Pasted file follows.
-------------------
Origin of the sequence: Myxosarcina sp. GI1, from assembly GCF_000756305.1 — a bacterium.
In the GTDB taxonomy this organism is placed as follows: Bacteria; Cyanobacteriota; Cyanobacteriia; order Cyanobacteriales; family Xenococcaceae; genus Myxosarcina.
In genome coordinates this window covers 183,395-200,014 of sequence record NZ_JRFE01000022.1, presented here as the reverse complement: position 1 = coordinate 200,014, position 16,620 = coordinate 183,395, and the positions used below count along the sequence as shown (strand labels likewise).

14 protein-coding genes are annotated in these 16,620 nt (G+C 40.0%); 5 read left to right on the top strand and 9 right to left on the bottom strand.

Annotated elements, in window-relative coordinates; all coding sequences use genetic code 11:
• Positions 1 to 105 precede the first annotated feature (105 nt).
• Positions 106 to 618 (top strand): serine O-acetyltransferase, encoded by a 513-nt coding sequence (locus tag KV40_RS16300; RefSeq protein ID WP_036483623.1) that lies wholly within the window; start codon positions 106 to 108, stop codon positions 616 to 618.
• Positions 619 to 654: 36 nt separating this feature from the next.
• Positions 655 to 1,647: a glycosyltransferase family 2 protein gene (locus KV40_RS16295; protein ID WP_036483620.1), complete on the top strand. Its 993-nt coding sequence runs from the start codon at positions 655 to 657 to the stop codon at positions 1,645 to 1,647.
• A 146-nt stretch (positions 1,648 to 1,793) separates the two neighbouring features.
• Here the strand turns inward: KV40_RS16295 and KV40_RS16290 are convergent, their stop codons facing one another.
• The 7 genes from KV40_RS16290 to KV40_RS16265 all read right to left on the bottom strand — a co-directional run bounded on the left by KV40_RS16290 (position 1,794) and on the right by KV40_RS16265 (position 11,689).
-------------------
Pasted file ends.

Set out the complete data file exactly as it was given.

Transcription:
Origin of the sequence: Myxosarcina sp. GI1, from assembly GCF_000756305.1 — a bacterium.
In the GTDB taxonomy this organism is placed as follows: Bacteria; Cyanobacteriota; Cyanobacteriia; order Cyanobacteriales; family Xenococcaceae; genus Myxosarcina.
In genome coordinates this window covers 183,395-200,014 of sequence record NZ_JRFE01000022.1, presented here as the reverse complement: position 1 = coordinate 200,014, position 16,620 = coordinate 183,395, and the positions used below count along the sequence as shown (strand labels likewise).

14 protein-coding genes are annotated in these 16,620 nt (G+C 40.0%); 5 read left to right on the top strand and 9 right to left on the bottom strand.

Annotated elements, in window-relative coordinates; all coding sequences use genetic code 11:
• Positions 1 to 105 precede the first annotated feature (105 nt).
• Positions 106 to 618 (top strand): serine O-acetyltransferase, encoded by a 513-nt coding sequence (locus tag KV40_RS16300; RefSeq protein ID WP_036483623.1) that lies wholly within the window; start codon positions 106 to 108, stop codon positions 616 to 618.
• Positions 619 to 654: 36 nt separating this feature from the next.
• Positions 655 to 1,647: a glycosyltransferase family 2 protein gene (locus KV40_RS16295; protein ID WP_036483620.1), complete on the top strand. Its 993-nt coding sequence runs from the start codon at positions 655 to 657 to the stop codon at positions 1,645 to 1,647.
• A 146-nt stretch (positions 1,648 to 1,793) separates the two neighbouring features.
• Here the strand turns inward: KV40_RS16295 and KV40_RS16290 are convergent, their stop codons facing one another.
• The 7 genes from KV40_RS16290 to KV40_RS16265 all read right to left on the bottom strand — a co-directional run bounded on the left by KV40_RS16290 (position 1,794) and on the right by KV40_RS16265 (position 11,689).